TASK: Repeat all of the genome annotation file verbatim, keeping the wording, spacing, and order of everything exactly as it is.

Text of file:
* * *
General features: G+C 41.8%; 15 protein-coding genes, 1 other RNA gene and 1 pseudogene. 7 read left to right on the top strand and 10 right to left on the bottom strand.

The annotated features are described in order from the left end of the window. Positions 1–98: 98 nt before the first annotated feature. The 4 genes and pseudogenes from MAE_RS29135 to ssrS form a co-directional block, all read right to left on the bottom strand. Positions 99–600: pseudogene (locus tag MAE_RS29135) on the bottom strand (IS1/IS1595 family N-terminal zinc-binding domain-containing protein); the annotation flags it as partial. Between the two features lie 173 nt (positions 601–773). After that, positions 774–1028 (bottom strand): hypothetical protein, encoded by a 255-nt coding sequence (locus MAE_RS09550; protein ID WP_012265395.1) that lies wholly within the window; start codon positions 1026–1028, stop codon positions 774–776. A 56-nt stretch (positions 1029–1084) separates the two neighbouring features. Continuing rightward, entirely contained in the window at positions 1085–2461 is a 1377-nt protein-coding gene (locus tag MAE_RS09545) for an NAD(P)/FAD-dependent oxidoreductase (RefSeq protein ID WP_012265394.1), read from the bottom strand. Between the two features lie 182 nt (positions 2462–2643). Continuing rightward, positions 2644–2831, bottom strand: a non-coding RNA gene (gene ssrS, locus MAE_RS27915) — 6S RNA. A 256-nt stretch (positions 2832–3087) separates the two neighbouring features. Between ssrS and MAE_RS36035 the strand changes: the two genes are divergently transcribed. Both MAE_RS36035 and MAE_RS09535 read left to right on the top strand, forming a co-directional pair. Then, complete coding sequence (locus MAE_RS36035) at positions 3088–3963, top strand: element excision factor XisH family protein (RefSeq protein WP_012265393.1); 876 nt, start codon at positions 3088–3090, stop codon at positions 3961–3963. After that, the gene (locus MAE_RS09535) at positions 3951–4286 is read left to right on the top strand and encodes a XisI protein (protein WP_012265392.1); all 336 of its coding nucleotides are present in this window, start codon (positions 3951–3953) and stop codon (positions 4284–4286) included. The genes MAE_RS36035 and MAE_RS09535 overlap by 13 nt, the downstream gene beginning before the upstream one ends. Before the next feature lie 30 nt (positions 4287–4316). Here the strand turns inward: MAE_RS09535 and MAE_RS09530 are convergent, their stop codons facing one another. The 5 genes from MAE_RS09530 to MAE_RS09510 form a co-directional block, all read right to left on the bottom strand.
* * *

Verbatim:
General features: G+C 41.8%; 15 protein-coding genes, 1 other RNA gene and 1 pseudogene. 7 read left to right on the top strand and 10 right to left on the bottom strand.

The annotated features are described in order from the left end of the window. Positions 1–98: 98 nt before the first annotated feature. The 4 genes and pseudogenes from MAE_RS29135 to ssrS form a co-directional block, all read right to left on the bottom strand. Positions 99–600: pseudogene (locus tag MAE_RS29135) on the bottom strand (IS1/IS1595 family N-terminal zinc-binding domain-containing protein); the annotation flags it as partial. Between the two features lie 173 nt (positions 601–773). After that, positions 774–1028 (bottom strand): hypothetical protein, encoded by a 255-nt coding sequence (locus MAE_RS09550; protein ID WP_012265395.1) that lies wholly within the window; start codon positions 1026–1028, stop codon positions 774–776. A 56-nt stretch (positions 1029–1084) separates the two neighbouring features. Continuing rightward, entirely contained in the window at positions 1085–2461 is a 1377-nt protein-coding gene (locus tag MAE_RS09545) for an NAD(P)/FAD-dependent oxidoreductase (RefSeq protein ID WP_012265394.1), read from the bottom strand. Between the two features lie 182 nt (positions 2462–2643). Continuing rightward, positions 2644–2831, bottom strand: a non-coding RNA gene (gene ssrS, locus MAE_RS27915) — 6S RNA. A 256-nt stretch (positions 2832–3087) separates the two neighbouring features. Between ssrS and MAE_RS36035 the strand changes: the two genes are divergently transcribed. Both MAE_RS36035 and MAE_RS09535 read left to right on the top strand, forming a co-directional pair. Then, complete coding sequence (locus MAE_RS36035) at positions 3088–3963, top strand: element excision factor XisH family protein (RefSeq protein WP_012265393.1); 876 nt, start codon at positions 3088–3090, stop codon at positions 3961–3963. After that, the gene (locus MAE_RS09535) at positions 3951–4286 is read left to right on the top strand and encodes a XisI protein (protein WP_012265392.1); all 336 of its coding nucleotides are present in this window, start codon (positions 3951–3953) and stop codon (positions 4284–4286) included. The genes MAE_RS36035 and MAE_RS09535 overlap by 13 nt, the downstream gene beginning before the upstream one ends. Before the next feature lie 30 nt (positions 4287–4316). Here the strand turns inward: MAE_RS09535 and MAE_RS09530 are convergent, their stop codons facing one another. The 5 genes from MAE_RS09530 to MAE_RS09510 form a co-directional block, all read right to left on the bottom strand.